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More bridges and highway expansion needed in North

Truckers group offers some spending advice to Marc Garneau
Nipigon Bridge during construction
Nipigon Bridge during construction.

A national trucking industry group is calling for transportation infrastructure expansion and highway redundancies in Northern Ontario.

A report released by the Canadian Trucking Alliance (CTA) follows on the heels of federal Transport Minister Marc Garneau’s July unveiling of the $2.1 billion Trade and Transportation Corridors Initiative. The government calls it a "merit-based" infrastructure spending program, spread out over 11 years, devoted to improving border crossings, road, rail, aviation, and marine connections.

In the report, the CTA gathered input from its provincial associations on how the money should be spent on a province-by-province basis.

For Northern Ontario, the truckers want key traffic chokepoints on the Trans-Canada Highway addressed through lane expansion and bridges on Highways 11 and 17 in northwestern Ontario. It was identified by the CTA as being a “top priority” to support east-west trade and the growth in mining and other resource-based activity.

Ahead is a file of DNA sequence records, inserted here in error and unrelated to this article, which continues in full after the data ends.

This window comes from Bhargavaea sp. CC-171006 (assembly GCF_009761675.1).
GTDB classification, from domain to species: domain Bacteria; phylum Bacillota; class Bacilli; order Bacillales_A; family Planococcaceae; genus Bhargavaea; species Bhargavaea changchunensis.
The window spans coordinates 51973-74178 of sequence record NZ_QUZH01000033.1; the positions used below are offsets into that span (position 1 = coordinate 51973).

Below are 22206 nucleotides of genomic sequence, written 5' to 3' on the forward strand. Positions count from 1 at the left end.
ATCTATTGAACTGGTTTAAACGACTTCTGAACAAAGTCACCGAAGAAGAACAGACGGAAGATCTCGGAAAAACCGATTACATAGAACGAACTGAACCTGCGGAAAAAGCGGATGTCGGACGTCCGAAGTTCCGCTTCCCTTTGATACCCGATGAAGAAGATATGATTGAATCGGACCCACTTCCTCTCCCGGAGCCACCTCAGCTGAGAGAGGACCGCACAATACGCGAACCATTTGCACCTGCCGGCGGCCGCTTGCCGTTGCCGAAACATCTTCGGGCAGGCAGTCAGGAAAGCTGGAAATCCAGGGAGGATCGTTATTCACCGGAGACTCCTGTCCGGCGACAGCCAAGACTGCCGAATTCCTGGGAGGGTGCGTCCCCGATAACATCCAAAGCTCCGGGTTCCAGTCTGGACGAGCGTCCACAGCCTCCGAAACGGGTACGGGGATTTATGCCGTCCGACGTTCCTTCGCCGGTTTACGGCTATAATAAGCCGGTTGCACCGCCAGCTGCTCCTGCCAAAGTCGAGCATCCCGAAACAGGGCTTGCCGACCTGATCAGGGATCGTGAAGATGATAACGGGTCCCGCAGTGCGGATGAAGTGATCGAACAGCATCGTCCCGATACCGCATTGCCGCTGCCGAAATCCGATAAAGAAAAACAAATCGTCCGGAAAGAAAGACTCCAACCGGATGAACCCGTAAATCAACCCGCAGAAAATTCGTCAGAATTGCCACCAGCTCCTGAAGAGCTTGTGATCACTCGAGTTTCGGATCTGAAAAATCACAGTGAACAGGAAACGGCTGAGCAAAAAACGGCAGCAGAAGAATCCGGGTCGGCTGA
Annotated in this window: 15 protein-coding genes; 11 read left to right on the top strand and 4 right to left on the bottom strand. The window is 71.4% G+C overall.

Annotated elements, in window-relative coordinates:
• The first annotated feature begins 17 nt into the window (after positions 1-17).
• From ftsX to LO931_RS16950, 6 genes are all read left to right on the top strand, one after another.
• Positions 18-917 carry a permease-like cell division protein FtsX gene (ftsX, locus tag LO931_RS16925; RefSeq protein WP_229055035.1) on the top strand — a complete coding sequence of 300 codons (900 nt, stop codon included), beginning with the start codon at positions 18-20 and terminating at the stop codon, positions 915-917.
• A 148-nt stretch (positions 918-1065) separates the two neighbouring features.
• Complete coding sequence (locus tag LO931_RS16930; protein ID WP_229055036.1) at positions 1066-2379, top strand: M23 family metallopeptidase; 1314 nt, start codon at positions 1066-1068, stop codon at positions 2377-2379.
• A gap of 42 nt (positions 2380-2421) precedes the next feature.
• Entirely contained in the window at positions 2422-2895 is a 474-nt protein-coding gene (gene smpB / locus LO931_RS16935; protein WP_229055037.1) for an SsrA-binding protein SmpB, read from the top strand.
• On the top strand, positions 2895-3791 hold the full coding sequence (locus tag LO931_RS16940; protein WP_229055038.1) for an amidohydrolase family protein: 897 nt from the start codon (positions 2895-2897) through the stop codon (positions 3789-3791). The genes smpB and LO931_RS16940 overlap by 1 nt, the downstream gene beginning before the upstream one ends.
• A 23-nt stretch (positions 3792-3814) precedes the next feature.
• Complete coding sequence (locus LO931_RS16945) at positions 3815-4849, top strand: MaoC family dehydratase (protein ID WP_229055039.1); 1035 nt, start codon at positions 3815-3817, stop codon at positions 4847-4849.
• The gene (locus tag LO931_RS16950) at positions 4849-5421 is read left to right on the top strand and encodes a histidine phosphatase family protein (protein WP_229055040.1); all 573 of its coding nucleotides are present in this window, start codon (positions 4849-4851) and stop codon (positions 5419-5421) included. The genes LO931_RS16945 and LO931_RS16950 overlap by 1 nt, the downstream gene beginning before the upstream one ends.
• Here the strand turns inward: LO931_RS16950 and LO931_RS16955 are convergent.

They pointed out that commercial vehicles carry $100 million in goods daily across the new Nipigon Bridge.

But as the span’s unexpected closure proved in 2016, there needs to be extra highway capacity and built-in redundancies along key trade routes to keep domestic commerce moving, said the CTA.

“As noted by the Northern Ontario Multi-Modal Transportation Strategy: traffic forecasts have found that over the next 25 years commercial vehicle flows will drive the overall growth in traffic volumes on the highway network in Northern Ontario,” said the report.

The CTA is a federation of provincial trucking associations representing more than 4,500 carriers.

“While not entirely exhaustive, the list represents specific projects and general areas for consideration. In each case, funding for road-based infrastructure would significantly improve the trucking industry’s ability to carry the nation’s domestic and international trade,” said CTA president Stephen Laskowski